The universe of ambient music is huge, populated bycountless subgeneres, aesthetics, artists and labels. These days I’ve losttrack how many new records falling under this broad classification I listen toon a weekly basis. Most are good, but a select few are exceptional. Brian Eno’sThursday Morning, Geotic’s Mend, Porya Hatami’s The Garden, Loscil’s Sea Island. These records paint a vividpicture of place and time, tell a story, and create a world to either lose orfind oneself in. They are, for this reason, masterpieces.
I wasn’t expecting to come upon a standout record so soon in2015, but here I am listening for the tenth or eleventh time to White Sleep by Yuta Nagashima andfinding myself just as rewarded now as the first time the first notes hit me throughmy headphones. I’ve not heard of Nagashima before; he’s relatively new on thescene. White Sleep is his debut onDarla records, signed from a demo submission. It’s only his second record; hisfirst, Sunflower, is a work of artitself and probably would’ve populated my favorites list for 2014.
The term ‘white sleep’ is said by Nagashima to refer to thestate of boundless consciousness one has as a baby. This narrative is carefullyand beautifully articulated through a series of nine vignettes that make youfeel like you’ve opened your eyes and discovered the world for the first time,with innocence and fearlessness, unfettered by the concerns and biases ofeveryday life. The record opensappropriately with ‘Fairyland’, an unassumingly peaceful collection of quietdrones, punctuated by bell sounds and field recordings of birds, setting thestage for standout pieces like ‘Parallel Mirror,’ with its gently swelling pumporgans, synthesizers and soft-pedal piano meanderings reminiscent of HaroldBudd, and ‘Elephant’s Way,’ its slowly evolving chords and outdoor fieldrecordings creating a world unto itself when listened to through headphones.Album closer ‘Shoes On Green’ is a perfect synthesis of Nagashima’s musicalworld, with breezeblown music box chimes, piano and guitars, floating gently ona quiet bed of electric guitar feedback. Like its cover art (painted by Nagashima’s grandfather), White Sleep is a deceptively simple andimpressionistic record, with few moving parts. However it is abundantly clear that every note and sound is carefully and deliberately created with thecraftsmanship of a master painter.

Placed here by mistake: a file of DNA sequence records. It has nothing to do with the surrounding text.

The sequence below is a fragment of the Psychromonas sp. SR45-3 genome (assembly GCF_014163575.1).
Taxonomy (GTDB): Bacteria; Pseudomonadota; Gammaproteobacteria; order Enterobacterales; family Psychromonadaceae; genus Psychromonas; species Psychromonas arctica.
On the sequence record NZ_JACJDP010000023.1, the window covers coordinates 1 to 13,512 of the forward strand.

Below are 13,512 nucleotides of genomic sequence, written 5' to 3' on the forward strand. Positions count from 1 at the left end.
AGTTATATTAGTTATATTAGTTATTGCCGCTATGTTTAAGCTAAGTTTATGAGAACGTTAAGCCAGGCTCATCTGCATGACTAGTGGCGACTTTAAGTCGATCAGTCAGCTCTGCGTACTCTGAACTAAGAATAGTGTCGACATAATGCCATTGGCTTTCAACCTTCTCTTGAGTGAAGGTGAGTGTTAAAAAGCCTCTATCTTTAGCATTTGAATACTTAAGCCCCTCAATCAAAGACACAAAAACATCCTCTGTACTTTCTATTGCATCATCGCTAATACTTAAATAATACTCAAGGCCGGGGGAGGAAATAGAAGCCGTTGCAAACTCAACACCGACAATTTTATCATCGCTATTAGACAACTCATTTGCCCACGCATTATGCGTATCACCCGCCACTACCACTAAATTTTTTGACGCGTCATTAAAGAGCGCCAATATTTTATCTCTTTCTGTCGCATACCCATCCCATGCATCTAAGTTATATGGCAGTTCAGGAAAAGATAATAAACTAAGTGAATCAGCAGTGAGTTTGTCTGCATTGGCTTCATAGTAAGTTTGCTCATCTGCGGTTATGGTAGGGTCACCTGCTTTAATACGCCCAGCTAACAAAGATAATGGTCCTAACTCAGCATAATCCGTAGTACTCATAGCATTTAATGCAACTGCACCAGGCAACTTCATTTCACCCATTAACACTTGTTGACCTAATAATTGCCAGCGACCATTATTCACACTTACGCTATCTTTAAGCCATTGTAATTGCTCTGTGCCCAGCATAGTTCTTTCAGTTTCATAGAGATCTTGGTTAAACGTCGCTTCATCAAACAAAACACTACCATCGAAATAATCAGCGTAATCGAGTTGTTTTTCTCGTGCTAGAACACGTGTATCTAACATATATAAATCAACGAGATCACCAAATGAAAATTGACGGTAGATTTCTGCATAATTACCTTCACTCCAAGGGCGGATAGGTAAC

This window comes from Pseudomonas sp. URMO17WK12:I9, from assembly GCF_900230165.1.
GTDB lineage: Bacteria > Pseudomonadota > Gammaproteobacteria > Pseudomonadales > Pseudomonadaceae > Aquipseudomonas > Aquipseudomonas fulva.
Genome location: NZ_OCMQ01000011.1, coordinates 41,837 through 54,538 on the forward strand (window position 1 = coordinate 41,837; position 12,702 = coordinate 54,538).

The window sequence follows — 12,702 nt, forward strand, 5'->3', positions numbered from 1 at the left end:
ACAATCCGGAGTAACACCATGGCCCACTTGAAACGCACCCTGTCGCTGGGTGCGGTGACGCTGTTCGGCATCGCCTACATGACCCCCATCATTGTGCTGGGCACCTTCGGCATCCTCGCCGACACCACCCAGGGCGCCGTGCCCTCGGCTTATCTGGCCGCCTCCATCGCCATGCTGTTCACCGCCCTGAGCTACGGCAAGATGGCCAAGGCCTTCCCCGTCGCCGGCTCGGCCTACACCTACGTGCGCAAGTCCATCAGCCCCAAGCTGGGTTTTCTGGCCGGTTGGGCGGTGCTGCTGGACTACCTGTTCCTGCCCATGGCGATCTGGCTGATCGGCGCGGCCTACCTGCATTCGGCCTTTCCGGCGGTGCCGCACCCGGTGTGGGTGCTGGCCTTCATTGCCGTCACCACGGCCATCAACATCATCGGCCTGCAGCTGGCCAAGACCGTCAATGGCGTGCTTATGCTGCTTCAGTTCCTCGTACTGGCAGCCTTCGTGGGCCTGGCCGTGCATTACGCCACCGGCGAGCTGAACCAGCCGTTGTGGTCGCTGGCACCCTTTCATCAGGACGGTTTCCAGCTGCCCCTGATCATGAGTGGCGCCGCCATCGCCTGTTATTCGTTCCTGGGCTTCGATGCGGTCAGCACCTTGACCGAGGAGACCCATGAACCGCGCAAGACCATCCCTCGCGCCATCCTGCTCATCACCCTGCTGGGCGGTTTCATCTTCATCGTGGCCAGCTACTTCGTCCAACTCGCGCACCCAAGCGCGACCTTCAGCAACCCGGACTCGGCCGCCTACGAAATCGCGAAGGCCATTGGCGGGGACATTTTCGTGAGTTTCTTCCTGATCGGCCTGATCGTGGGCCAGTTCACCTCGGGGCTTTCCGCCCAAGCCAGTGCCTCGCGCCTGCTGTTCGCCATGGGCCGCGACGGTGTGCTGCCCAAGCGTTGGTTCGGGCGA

Listening to WhiteSleep is an unusually transporting experience. It’s one of the rare ambientrecords that can ask very little of you as a listener and at the same time gives freely and earnestly of itself, folding you into its gentle environmentregardless of your own expectations. Glad I happened upon this musical treasure.